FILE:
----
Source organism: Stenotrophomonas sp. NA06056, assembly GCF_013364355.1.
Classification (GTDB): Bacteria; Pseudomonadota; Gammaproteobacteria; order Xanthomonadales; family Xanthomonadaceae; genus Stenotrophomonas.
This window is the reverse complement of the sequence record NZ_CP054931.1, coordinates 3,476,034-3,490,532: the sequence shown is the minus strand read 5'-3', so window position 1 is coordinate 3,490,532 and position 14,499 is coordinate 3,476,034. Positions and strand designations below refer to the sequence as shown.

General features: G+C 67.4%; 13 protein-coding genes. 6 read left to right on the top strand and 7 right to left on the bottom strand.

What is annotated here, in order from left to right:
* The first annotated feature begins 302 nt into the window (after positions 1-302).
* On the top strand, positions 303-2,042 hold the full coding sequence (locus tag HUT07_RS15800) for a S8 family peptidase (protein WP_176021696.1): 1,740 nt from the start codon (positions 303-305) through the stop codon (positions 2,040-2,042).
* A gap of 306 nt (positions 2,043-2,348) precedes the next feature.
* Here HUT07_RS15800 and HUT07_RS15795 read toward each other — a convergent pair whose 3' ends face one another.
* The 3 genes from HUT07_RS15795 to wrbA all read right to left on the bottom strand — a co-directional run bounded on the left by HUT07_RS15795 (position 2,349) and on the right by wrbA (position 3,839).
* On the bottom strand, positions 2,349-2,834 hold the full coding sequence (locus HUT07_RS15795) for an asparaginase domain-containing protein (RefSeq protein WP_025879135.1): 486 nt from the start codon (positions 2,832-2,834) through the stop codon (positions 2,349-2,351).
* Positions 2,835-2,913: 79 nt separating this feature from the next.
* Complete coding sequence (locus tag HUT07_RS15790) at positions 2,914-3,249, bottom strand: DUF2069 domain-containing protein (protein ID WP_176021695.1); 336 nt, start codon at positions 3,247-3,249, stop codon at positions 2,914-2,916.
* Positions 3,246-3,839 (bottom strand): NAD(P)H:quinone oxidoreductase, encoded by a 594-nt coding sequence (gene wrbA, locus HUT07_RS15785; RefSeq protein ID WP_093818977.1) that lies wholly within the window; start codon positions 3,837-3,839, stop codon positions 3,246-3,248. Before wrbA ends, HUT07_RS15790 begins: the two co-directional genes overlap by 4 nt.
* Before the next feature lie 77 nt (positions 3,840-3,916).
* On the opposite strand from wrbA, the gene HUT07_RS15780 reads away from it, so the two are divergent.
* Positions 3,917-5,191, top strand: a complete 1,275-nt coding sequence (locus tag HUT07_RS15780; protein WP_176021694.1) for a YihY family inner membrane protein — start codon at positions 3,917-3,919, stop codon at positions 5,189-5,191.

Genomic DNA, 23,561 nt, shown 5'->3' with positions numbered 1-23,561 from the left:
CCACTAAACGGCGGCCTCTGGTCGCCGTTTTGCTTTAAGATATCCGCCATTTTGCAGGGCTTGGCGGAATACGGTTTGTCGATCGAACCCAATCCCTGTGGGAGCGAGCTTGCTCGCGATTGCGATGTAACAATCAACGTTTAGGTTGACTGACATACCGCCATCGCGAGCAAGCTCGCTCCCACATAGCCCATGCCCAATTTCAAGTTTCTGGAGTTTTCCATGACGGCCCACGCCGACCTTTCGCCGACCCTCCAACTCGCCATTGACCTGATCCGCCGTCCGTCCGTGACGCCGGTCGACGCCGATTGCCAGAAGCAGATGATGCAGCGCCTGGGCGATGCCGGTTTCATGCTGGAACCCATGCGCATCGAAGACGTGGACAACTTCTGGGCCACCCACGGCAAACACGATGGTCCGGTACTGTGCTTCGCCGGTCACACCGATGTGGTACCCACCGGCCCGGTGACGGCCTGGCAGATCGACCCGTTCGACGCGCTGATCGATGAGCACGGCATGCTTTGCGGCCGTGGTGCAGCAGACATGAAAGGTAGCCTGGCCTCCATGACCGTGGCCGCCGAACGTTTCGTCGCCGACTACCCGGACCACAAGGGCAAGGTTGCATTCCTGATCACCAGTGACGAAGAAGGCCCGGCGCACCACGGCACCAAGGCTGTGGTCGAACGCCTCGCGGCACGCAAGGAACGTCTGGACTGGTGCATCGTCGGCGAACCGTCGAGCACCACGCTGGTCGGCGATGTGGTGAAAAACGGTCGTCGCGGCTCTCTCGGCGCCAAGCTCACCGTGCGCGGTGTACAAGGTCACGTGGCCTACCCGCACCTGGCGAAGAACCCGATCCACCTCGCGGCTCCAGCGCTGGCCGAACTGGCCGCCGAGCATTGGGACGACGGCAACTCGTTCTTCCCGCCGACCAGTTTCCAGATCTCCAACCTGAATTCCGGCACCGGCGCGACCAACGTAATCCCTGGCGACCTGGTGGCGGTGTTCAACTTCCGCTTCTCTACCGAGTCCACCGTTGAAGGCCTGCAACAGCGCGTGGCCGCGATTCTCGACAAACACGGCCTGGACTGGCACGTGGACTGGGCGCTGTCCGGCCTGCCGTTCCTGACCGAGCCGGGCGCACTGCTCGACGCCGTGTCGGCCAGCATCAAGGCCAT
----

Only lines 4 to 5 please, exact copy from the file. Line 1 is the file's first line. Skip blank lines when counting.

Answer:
General features: G+C 67.4%; 13 protein-coding genes. 6 read left to right on the top strand and 7 right to left on the bottom strand.

What is annotated here, in order from left to right: